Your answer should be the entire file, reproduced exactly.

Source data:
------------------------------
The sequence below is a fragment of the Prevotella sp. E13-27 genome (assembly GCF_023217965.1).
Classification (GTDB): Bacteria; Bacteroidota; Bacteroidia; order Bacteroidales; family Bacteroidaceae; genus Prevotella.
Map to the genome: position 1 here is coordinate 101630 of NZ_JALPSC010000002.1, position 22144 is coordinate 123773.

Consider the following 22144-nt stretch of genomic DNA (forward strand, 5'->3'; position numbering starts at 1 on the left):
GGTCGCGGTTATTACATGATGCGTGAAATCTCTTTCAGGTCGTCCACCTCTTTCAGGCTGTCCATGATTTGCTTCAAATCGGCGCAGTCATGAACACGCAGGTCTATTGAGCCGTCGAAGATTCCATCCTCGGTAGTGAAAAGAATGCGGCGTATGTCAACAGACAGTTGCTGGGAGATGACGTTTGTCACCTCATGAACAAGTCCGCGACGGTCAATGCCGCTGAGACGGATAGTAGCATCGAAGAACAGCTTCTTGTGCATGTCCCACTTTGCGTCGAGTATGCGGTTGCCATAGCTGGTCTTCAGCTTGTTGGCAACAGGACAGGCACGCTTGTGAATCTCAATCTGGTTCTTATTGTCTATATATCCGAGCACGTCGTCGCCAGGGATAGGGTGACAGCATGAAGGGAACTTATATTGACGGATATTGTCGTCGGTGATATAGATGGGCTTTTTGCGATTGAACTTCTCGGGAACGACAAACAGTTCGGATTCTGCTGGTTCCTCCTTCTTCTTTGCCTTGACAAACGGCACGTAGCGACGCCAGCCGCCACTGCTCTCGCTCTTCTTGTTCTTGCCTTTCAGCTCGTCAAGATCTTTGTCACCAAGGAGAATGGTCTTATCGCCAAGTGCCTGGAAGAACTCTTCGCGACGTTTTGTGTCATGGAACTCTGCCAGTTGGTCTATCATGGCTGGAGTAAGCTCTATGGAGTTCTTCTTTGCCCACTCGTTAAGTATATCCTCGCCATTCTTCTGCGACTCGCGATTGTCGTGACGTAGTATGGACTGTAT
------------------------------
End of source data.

The sequence below is a fragment of the Prevotella sp. E13-27 genome (assembly GCF_023217965.1).
Classification (GTDB): Bacteria; Bacteroidota; Bacteroidia; order Bacteroidales; family Bacteroidaceae; genus Prevotella.
Map to the genome: position 1 here is coordinate 101630 of NZ_JALPSC010000002.1, position 22144 is coordinate 123773.

Consider the following 22144-nt stretch of genomic DNA (forward strand, 5'->3'; position numbering starts at 1 on the left):
GGTCGCGGTTATTACATGATGCGTGAAATCTCTTTCAGGTCGTCCACCTCTTTCAGGCTGTCCATGATTTGCTTCAAATCGGCGCAGTCATGAACACGCAGGTCTATTGAGCCGTCGAAGATTCCATCCTCGGTAGTGAAAAGAATGCGGCGTATGTCAACAGACAGTTGCTGGGAGATGACGTTTGTCACCTCATGAACAAGTCCGCGACGGTCAATGCCGCTGAGACGGATAGTAGCATCGAAGAACAGCTTCTTGTGCATGTCCCACTTTGCGTCGAGTATGCGGTTGCCATAGCTGGTCTTCAGCTTGTTGGCAACAGGACAGGCACGCTTGTGAATCTCAATCTGGTTCTTATTGTCTATATATCCGAGCACGTCGTCGCCAGGGATAGGGTGACAGCATGAAGGGAACTTATATTGACGGATATTGTCGTCGGTGATATAGATGGGCTTTTTGCGATTGAACTTCTCGGGAACGACAAACAGTTCGGATTCTGCTGGTTCCTCCTTCTTCTTTGCCTTGACAAACGGCACGTAGCGACGCCAGCCGCCACTGCTCTCGCTCTTCTTGTTCTTGCCTTTCAGCTCGTCAAGATCTTTGTCACCAAGGAGAATGGTCTTATCGCCAAGTGCCTGGAAGAACTCTTCGCGACGTTTTGTGTCATGGAACTCTGCCAGTTGGTCTATCATGGCTGGAGTAAGCTCTATGGAGTTCTTCTTTGCCCACTCGTTAAGTATATCCTCGCCATTCTTCTGCGACTCGCGATTGTCGTGACGTAGTATGGACTGTAT